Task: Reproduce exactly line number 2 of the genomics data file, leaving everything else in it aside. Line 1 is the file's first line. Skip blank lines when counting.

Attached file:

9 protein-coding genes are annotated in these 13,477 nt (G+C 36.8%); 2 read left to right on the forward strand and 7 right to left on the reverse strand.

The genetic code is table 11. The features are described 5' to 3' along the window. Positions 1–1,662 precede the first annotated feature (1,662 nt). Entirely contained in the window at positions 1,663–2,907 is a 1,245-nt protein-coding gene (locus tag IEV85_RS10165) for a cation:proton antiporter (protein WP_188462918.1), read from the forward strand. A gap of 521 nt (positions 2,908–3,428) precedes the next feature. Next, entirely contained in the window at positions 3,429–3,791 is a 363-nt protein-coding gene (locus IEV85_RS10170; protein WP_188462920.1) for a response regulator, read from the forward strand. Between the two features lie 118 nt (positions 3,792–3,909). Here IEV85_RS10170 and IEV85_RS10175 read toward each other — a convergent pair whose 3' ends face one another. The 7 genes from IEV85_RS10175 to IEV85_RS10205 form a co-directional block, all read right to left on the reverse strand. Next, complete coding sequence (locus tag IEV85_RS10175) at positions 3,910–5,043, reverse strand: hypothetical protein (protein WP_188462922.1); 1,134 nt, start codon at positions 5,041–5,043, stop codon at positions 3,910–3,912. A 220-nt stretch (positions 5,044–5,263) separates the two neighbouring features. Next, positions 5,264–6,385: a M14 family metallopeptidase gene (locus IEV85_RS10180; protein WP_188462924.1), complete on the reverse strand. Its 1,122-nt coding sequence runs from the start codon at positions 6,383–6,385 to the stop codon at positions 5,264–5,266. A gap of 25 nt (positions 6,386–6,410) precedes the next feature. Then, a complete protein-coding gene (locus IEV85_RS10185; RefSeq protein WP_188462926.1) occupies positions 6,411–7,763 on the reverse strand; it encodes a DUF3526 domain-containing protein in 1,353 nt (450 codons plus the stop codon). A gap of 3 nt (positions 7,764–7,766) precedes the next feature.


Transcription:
The genetic code is table 11. The features are described 5' to 3' along the window. Positions 1–1,662 precede the first annotated feature (1,662 nt). Entirely contained in the window at positions 1,663–2,907 is a 1,245-nt protein-coding gene (locus tag IEV85_RS10165) for a cation:proton antiporter (protein WP_188462918.1), read from the forward strand. A gap of 521 nt (positions 2,908–3,428) precedes the next feature. Next, entirely contained in the window at positions 3,429–3,791 is a 363-nt protein-coding gene (locus IEV85_RS10170; protein WP_188462920.1) for a response regulator, read from the forward strand. Between the two features lie 118 nt (positions 3,792–3,909). Here IEV85_RS10170 and IEV85_RS10175 read toward each other — a convergent pair whose 3' ends face one another. The 7 genes from IEV85_RS10175 to IEV85_RS10205 form a co-directional block, all read right to left on the reverse strand. Next, complete coding sequence (locus tag IEV85_RS10175) at positions 3,910–5,043, reverse strand: hypothetical protein (protein WP_188462922.1); 1,134 nt, start codon at positions 5,041–5,043, stop codon at positions 3,910–3,912. A 220-nt stretch (positions 5,044–5,263) separates the two neighbouring features. Next, positions 5,264–6,385: a M14 family metallopeptidase gene (locus IEV85_RS10180; protein WP_188462924.1), complete on the reverse strand. Its 1,122-nt coding sequence runs from the start codon at positions 6,383–6,385 to the stop codon at positions 5,264–5,266. A gap of 25 nt (positions 6,386–6,410) precedes the next feature. Then, a complete protein-coding gene (locus IEV85_RS10185; RefSeq protein WP_188462926.1) occupies positions 6,411–7,763 on the reverse strand; it encodes a DUF3526 domain-containing protein in 1,353 nt (450 codons plus the stop codon). A gap of 3 nt (positions 7,764–7,766) precedes the next feature.